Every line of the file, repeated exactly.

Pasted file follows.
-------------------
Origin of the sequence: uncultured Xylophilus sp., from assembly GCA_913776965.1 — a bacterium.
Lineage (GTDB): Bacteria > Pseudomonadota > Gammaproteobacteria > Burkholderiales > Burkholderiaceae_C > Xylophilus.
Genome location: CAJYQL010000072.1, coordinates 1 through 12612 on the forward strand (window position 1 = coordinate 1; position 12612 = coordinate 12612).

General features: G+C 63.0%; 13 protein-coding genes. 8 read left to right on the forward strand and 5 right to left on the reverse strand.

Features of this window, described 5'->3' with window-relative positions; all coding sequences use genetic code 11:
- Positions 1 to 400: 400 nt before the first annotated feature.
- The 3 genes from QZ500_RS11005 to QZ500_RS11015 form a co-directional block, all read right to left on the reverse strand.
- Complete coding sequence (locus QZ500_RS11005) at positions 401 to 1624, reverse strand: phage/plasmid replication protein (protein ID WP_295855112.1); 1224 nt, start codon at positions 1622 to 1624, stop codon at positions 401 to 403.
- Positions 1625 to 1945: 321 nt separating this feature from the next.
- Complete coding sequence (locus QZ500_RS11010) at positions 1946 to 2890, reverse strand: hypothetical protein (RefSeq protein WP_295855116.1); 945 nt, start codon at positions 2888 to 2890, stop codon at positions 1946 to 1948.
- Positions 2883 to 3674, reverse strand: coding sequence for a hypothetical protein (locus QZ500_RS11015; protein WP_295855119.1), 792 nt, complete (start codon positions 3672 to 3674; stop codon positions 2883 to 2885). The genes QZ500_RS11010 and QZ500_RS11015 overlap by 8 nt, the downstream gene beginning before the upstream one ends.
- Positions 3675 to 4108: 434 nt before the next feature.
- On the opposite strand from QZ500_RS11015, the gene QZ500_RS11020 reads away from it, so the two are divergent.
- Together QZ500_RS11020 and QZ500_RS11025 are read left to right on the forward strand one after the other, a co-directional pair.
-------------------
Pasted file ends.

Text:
Origin of the sequence: uncultured Xylophilus sp., from assembly GCA_913776965.1 — a bacterium.
Lineage (GTDB): Bacteria > Pseudomonadota > Gammaproteobacteria > Burkholderiales > Burkholderiaceae_C > Xylophilus.
Genome location: CAJYQL010000072.1, coordinates 1 through 12612 on the forward strand (window position 1 = coordinate 1; position 12612 = coordinate 12612).

General features: G+C 63.0%; 13 protein-coding genes. 8 read left to right on the forward strand and 5 right to left on the reverse strand.

Features of this window, described 5'->3' with window-relative positions; all coding sequences use genetic code 11:
- Positions 1 to 400: 400 nt before the first annotated feature.
- The 3 genes from QZ500_RS11005 to QZ500_RS11015 form a co-directional block, all read right to left on the reverse strand.
- Complete coding sequence (locus QZ500_RS11005) at positions 401 to 1624, reverse strand: phage/plasmid replication protein (protein ID WP_295855112.1); 1224 nt, start codon at positions 1622 to 1624, stop codon at positions 401 to 403.
- Positions 1625 to 1945: 321 nt separating this feature from the next.
- Complete coding sequence (locus QZ500_RS11010) at positions 1946 to 2890, reverse strand: hypothetical protein (RefSeq protein WP_295855116.1); 945 nt, start codon at positions 2888 to 2890, stop codon at positions 1946 to 1948.
- Positions 2883 to 3674, reverse strand: coding sequence for a hypothetical protein (locus QZ500_RS11015; protein WP_295855119.1), 792 nt, complete (start codon positions 3672 to 3674; stop codon positions 2883 to 2885). The genes QZ500_RS11010 and QZ500_RS11015 overlap by 8 nt, the downstream gene beginning before the upstream one ends.
- Positions 3675 to 4108: 434 nt before the next feature.
- On the opposite strand from QZ500_RS11015, the gene QZ500_RS11020 reads away from it, so the two are divergent.
- Together QZ500_RS11020 and QZ500_RS11025 are read left to right on the forward strand one after the other, a co-directional pair.